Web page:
‘The imperative of the old kinship’

In his quasi-autobiographical work, Encounters with the Jewish People, the late British scholar and author, Chaim Raphael, described Jewish kinship as “a living force” that fostered in him “many special vantage points” that he “was impelled to explore.” Succinctly, he explained why. “I was responding always to a changing world and a changing self. In every situation, life was being enlarged through the interest one brought to it as a Jew.”

Raphael’s observation is remarkably uplifting. It eloquently rebuts and spins on its head the oft-heard justification from many Jewish youths for shying away from life as a Jew because they find it confining, narrow, insular, excessively particularistic and insufficiently universalistic.

In stark contrast to this easy abandonment of one’s identity, Raphael’s embrace of his Jewish connection was precisely because it “enlarged” his life.

Among the many moving insights he shared in “Encounters” was how he felt about his feeling of connection (kinship) with and for fellow Jews.

“The Jews, torn between pride and despair, have always tried to establish for themselves, where the real meaning [of interpreting the words of Torah to illuminate Jewish feeling and Jewish history] may lie: but the search presses on us today with a new intensity. As a Jew, one has been impelled by the events of our time into a recognition that the old kinship works on us now with a categorical imperative. To be casual about it, to belittle its implications, has become an act of moral indecency.”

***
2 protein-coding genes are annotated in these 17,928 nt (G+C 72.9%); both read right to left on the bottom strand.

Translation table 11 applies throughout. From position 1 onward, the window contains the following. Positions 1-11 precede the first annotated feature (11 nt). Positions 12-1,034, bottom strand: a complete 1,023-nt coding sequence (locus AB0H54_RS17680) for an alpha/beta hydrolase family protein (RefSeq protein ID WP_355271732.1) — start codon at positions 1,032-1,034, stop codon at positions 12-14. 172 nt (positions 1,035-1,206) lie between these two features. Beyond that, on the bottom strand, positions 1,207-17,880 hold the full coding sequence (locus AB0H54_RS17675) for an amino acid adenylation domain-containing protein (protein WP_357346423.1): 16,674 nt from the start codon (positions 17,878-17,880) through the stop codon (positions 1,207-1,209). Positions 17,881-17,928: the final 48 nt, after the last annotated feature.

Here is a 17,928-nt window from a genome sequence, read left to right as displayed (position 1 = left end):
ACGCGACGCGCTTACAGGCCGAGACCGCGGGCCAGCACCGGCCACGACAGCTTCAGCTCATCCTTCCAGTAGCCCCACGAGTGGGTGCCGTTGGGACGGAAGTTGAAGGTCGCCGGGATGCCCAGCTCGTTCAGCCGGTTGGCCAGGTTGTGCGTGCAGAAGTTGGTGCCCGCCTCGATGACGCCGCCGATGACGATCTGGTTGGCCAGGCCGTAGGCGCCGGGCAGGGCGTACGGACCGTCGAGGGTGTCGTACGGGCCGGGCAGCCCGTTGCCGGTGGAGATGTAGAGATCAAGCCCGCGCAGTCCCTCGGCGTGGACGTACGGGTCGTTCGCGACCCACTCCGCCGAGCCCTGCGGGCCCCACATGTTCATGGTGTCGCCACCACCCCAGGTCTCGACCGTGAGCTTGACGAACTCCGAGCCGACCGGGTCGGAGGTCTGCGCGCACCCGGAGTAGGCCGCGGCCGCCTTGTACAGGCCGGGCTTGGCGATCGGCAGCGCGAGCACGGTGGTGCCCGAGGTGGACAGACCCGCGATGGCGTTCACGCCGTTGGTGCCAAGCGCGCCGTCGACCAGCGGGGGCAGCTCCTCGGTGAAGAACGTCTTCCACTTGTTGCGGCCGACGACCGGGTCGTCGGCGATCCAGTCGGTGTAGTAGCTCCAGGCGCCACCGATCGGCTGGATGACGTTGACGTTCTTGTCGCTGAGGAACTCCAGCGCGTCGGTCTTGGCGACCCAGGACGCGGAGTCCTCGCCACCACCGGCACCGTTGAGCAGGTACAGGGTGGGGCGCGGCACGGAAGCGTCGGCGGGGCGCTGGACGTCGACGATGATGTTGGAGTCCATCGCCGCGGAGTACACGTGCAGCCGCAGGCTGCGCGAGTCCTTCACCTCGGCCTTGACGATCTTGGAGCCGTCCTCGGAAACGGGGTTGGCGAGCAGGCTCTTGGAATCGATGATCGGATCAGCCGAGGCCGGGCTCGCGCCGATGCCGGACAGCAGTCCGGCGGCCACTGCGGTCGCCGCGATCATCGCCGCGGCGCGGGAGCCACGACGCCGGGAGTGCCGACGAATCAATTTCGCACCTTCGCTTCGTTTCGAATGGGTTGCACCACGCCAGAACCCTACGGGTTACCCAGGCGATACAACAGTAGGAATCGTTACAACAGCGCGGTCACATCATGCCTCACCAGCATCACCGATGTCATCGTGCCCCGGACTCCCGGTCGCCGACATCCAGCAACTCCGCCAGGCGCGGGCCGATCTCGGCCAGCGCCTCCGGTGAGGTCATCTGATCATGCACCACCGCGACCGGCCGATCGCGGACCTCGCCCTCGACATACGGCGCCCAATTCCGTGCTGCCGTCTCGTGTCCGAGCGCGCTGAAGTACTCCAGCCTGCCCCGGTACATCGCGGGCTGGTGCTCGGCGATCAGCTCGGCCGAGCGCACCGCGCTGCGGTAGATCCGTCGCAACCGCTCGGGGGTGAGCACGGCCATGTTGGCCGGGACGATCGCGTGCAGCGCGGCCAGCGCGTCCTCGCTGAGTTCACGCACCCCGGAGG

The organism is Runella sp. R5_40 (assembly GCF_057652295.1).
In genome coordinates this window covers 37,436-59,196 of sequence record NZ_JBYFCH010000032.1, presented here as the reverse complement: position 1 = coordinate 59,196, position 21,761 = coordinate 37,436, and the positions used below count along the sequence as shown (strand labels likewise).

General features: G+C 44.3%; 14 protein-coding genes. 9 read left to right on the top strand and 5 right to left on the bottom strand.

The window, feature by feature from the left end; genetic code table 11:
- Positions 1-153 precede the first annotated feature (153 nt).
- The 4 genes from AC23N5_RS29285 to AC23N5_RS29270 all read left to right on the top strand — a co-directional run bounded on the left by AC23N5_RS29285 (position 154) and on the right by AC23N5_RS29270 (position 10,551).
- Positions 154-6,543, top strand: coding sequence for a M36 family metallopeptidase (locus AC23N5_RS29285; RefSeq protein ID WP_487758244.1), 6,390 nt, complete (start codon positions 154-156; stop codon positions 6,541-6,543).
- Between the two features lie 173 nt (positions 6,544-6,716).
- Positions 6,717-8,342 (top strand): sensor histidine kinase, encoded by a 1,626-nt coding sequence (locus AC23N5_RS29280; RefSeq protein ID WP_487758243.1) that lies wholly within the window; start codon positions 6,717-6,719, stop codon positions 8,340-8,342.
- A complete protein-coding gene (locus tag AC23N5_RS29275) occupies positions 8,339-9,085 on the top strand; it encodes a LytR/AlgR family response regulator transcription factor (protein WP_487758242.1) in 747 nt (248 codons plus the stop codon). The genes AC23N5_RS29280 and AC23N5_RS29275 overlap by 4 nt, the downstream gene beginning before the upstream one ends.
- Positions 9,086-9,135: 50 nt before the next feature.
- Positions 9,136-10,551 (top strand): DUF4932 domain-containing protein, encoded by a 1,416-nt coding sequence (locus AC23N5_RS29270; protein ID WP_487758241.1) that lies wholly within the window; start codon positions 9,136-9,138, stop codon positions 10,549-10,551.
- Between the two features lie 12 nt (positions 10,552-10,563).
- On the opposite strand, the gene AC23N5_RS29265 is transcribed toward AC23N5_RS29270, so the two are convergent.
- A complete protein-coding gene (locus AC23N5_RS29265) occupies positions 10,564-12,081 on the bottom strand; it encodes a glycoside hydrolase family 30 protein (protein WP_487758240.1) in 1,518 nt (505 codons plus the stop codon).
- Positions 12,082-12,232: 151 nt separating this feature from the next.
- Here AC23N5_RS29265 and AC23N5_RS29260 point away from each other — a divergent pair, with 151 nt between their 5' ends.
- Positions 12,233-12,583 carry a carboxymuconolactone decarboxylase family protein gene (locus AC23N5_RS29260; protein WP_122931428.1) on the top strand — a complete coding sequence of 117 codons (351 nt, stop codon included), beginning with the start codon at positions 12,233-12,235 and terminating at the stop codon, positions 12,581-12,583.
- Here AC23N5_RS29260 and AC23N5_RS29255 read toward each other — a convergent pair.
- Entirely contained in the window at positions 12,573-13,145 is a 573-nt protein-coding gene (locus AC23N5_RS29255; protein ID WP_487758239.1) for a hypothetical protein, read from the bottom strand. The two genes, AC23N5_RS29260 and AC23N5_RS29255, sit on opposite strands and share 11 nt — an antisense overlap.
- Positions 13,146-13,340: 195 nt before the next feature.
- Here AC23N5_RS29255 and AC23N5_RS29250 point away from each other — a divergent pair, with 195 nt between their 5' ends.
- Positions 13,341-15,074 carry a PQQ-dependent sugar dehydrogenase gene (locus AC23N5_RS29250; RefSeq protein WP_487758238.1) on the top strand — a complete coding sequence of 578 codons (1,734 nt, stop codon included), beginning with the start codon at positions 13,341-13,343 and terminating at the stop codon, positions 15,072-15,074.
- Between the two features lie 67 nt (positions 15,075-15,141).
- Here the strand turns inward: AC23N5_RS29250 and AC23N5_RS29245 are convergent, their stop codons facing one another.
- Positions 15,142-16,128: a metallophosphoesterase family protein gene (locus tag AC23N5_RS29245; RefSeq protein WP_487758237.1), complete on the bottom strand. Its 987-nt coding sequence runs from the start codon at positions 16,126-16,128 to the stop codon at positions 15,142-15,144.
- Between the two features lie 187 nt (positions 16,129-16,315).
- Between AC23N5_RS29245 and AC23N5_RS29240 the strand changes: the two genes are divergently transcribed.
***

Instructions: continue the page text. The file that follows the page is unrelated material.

Even though Raphael wrote these words in 1979, nearly 35 years after the end of World War 2 and some 30 years after the founding of the State of Israel, they are as compelling today as then. The Jewish population has grown only slightly since 1945. And it is likely a sad truth that “the old kinship”, as Raphael termed it, “works on” a smaller percentage of the younger Jewish generation than ever before.

It is among the chief purposes of Jewish education to ensure the everlasting connection among our children to “the old kinship”. And that is why GAJE cannot rest until Jewish education is affordable. We will never be casual about this.

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Shabbat shalom.

GAJE

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